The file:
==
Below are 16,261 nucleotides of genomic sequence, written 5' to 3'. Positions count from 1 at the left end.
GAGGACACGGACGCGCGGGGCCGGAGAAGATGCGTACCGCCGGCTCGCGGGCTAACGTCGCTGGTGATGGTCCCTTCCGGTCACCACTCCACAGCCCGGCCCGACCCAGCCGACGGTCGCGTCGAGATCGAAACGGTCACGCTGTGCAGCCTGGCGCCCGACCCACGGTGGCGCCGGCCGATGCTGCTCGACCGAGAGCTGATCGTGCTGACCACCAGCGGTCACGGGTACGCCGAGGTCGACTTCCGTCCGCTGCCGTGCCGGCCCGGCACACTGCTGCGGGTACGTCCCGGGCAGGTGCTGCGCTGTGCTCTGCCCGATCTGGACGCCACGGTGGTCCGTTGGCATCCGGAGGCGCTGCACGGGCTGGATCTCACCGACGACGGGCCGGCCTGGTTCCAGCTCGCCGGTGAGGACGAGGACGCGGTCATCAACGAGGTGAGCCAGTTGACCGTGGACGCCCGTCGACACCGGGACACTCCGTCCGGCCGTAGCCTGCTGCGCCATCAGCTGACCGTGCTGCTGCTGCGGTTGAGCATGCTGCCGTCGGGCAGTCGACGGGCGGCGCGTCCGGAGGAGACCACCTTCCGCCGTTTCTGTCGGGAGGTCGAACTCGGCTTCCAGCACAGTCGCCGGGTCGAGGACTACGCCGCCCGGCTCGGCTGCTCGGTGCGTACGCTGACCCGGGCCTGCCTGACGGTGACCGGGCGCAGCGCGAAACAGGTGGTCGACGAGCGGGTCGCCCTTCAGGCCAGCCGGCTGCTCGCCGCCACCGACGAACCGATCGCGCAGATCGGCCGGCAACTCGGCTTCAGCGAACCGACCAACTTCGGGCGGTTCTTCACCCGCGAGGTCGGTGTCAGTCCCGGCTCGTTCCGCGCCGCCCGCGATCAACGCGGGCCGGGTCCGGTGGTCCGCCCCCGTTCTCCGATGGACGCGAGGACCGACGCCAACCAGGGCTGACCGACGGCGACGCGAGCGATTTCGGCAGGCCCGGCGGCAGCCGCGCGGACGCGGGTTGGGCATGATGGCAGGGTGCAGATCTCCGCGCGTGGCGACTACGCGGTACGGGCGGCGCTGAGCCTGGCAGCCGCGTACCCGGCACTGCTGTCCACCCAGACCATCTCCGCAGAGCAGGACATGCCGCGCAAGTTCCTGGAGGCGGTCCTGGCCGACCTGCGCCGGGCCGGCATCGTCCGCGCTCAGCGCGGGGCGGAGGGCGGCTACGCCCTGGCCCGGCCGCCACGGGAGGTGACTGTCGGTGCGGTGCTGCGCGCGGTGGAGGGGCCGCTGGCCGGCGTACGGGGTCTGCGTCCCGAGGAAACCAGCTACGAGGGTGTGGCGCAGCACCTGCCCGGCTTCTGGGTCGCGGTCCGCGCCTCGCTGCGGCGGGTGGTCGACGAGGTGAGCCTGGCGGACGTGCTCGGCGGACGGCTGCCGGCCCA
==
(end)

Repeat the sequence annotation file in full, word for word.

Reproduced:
Below are 16,261 nucleotides of genomic sequence, written 5' to 3'. Positions count from 1 at the left end.
GAGGACACGGACGCGCGGGGCCGGAGAAGATGCGTACCGCCGGCTCGCGGGCTAACGTCGCTGGTGATGGTCCCTTCCGGTCACCACTCCACAGCCCGGCCCGACCCAGCCGACGGTCGCGTCGAGATCGAAACGGTCACGCTGTGCAGCCTGGCGCCCGACCCACGGTGGCGCCGGCCGATGCTGCTCGACCGAGAGCTGATCGTGCTGACCACCAGCGGTCACGGGTACGCCGAGGTCGACTTCCGTCCGCTGCCGTGCCGGCCCGGCACACTGCTGCGGGTACGTCCCGGGCAGGTGCTGCGCTGTGCTCTGCCCGATCTGGACGCCACGGTGGTCCGTTGGCATCCGGAGGCGCTGCACGGGCTGGATCTCACCGACGACGGGCCGGCCTGGTTCCAGCTCGCCGGTGAGGACGAGGACGCGGTCATCAACGAGGTGAGCCAGTTGACCGTGGACGCCCGTCGACACCGGGACACTCCGTCCGGCCGTAGCCTGCTGCGCCATCAGCTGACCGTGCTGCTGCTGCGGTTGAGCATGCTGCCGTCGGGCAGTCGACGGGCGGCGCGTCCGGAGGAGACCACCTTCCGCCGTTTCTGTCGGGAGGTCGAACTCGGCTTCCAGCACAGTCGCCGGGTCGAGGACTACGCCGCCCGGCTCGGCTGCTCGGTGCGTACGCTGACCCGGGCCTGCCTGACGGTGACCGGGCGCAGCGCGAAACAGGTGGTCGACGAGCGGGTCGCCCTTCAGGCCAGCCGGCTGCTCGCCGCCACCGACGAACCGATCGCGCAGATCGGCCGGCAACTCGGCTTCAGCGAACCGACCAACTTCGGGCGGTTCTTCACCCGCGAGGTCGGTGTCAGTCCCGGCTCGTTCCGCGCCGCCCGCGATCAACGCGGGCCGGGTCCGGTGGTCCGCCCCCGTTCTCCGATGGACGCGAGGACCGACGCCAACCAGGGCTGACCGACGGCGACGCGAGCGATTTCGGCAGGCCCGGCGGCAGCCGCGCGGACGCGGGTTGGGCATGATGGCAGGGTGCAGATCTCCGCGCGTGGCGACTACGCGGTACGGGCGGCGCTGAGCCTGGCAGCCGCGTACCCGGCACTGCTGTCCACCCAGACCATCTCCGCAGAGCAGGACATGCCGCGCAAGTTCCTGGAGGCGGTCCTGGCCGACCTGCGCCGGGCCGGCATCGTCCGCGCTCAGCGCGGGGCGGAGGGCGGCTACGCCCTGGCCCGGCCGCCACGGGAGGTGACTGTCGGTGCGGTGCTGCGCGCGGTGGAGGGGCCGCTGGCCGGCGTACGGGGTCTGCGTCCCGAGGAAACCAGCTACGAGGGTGTGGCGCAGCACCTGCCCGGCTTCTGGGTCGCGGTCCGCGCCTCGCTGCGGCGGGTGGTCGACGAGGTGAGCCTGGCGGACGTGCTCGGCGGACGGCTGCCGGCCCA